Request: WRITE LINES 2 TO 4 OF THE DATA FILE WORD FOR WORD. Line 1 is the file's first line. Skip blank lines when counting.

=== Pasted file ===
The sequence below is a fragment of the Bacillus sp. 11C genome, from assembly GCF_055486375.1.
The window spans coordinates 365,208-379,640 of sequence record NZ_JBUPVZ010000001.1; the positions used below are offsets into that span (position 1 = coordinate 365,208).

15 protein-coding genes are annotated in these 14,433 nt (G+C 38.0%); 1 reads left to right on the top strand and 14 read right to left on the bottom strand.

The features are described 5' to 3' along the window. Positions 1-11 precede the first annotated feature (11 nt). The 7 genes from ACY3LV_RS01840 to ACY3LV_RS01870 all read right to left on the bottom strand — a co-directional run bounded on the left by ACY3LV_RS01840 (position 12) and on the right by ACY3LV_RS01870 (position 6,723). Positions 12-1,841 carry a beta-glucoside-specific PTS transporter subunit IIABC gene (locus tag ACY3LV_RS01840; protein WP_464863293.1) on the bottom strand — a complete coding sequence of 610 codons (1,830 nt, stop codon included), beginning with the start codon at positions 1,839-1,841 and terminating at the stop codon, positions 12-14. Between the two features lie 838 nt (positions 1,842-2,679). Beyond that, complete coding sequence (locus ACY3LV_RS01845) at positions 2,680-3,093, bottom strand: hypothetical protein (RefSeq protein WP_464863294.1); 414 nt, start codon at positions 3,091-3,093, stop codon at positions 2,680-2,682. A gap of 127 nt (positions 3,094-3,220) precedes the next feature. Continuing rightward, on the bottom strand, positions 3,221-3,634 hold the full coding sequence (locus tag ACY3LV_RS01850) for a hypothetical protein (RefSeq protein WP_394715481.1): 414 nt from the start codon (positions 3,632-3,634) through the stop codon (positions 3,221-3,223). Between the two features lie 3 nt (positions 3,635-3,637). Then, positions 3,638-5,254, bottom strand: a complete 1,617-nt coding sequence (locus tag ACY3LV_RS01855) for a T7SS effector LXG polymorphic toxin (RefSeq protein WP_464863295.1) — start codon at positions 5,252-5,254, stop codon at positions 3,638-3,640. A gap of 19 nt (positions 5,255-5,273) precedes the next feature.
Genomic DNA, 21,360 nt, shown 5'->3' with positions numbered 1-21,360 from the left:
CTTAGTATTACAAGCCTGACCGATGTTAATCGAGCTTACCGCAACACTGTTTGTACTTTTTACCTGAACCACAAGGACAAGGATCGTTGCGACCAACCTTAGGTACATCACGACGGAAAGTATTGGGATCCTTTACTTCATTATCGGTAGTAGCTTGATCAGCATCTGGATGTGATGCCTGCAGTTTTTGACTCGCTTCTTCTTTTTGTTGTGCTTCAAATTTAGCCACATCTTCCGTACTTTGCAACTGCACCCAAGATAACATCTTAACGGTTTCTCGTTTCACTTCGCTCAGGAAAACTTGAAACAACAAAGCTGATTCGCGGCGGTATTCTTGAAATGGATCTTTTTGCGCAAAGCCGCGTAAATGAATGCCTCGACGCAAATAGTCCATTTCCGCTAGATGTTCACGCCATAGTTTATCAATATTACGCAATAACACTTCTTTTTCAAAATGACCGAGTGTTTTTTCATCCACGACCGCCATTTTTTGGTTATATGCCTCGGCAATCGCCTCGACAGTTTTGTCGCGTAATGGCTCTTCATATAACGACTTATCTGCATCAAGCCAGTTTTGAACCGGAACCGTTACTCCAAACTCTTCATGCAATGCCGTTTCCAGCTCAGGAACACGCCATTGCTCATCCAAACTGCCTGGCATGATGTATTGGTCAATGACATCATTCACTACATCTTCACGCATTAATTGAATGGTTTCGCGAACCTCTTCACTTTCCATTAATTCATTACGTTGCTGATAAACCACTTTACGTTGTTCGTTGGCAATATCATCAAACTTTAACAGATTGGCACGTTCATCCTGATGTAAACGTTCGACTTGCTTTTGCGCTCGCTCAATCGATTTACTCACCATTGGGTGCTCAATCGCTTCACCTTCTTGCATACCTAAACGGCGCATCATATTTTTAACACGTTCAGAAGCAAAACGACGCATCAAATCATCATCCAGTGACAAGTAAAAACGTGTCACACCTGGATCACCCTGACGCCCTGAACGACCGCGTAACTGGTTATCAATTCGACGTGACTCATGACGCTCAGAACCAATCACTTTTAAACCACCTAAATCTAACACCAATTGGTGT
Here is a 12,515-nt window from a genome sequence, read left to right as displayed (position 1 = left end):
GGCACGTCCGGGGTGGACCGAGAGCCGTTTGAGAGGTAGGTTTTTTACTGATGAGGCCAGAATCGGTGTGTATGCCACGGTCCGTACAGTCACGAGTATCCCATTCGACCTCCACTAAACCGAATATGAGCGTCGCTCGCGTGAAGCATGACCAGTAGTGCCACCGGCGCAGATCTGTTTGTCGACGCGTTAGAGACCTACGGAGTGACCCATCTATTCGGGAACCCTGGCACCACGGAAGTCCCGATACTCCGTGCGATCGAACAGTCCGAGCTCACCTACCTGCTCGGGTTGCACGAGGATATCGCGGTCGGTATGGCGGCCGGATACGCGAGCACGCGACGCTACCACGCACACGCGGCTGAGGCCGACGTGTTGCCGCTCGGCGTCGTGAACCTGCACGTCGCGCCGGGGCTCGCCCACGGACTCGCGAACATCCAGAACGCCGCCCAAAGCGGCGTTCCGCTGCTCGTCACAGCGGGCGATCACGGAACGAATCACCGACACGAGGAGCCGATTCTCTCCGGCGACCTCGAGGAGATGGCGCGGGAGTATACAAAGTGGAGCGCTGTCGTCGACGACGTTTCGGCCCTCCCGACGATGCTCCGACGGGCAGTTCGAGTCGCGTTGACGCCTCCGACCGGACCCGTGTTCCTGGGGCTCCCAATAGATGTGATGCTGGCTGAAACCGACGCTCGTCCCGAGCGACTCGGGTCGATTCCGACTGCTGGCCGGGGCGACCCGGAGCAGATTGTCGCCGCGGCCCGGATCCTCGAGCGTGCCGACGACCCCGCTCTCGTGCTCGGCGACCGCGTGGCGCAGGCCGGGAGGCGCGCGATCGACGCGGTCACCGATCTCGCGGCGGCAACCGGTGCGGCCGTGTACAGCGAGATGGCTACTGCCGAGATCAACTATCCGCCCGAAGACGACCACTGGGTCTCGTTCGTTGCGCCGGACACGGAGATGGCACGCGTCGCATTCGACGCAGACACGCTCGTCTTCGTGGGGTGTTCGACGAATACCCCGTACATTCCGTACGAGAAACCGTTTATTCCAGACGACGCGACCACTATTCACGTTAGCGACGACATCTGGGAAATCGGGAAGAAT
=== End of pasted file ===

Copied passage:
The window spans coordinates 365,208-379,640 of sequence record NZ_JBUPVZ010000001.1; the positions used below are offsets into that span (position 1 = coordinate 365,208).

15 protein-coding genes are annotated in these 14,433 nt (G+C 38.0%); 1 reads left to right on the top strand and 14 read right to left on the bottom strand.

The features are described 5' to 3' along the window. Positions 1-11 precede the first annotated feature (11 nt). The 7 genes from ACY3LV_RS01840 to ACY3LV_RS01870 all read right to left on the bottom strand — a co-directional run bounded on the left by ACY3LV_RS01840 (position 12) and on the right by ACY3LV_RS01870 (position 6,723). Positions 12-1,841 carry a beta-glucoside-specific PTS transporter subunit IIABC gene (locus tag ACY3LV_RS01840; protein WP_464863293.1) on the bottom strand — a complete coding sequence of 610 codons (1,830 nt, stop codon included), beginning with the start codon at positions 1,839-1,841 and terminating at the stop codon, positions 12-14. Between the two features lie 838 nt (positions 1,842-2,679). Beyond that, complete coding sequence (locus ACY3LV_RS01845) at positions 2,680-3,093, bottom strand: hypothetical protein (RefSeq protein WP_464863294.1); 414 nt, start codon at positions 3,091-3,093, stop codon at positions 2,680-2,682. A gap of 127 nt (positions 3,094-3,220) precedes the next feature. Continuing rightward, on the bottom strand, positions 3,221-3,634 hold the full coding sequence (locus tag ACY3LV_RS01850) for a hypothetical protein (RefSeq protein WP_394715481.1): 414 nt from the start codon (positions 3,632-3,634) through the stop codon (positions 3,221-3,223). Between the two features lie 3 nt (positions 3,635-3,637). Then, positions 3,638-5,254, bottom strand: a complete 1,617-nt coding sequence (locus tag ACY3LV_RS01855) for a T7SS effector LXG polymorphic toxin (RefSeq protein WP_464863295.1) — start codon at positions 5,252-5,254, stop codon at positions 3,638-3,640. A gap of 19 nt (positions 5,255-5,273) precedes the next feature.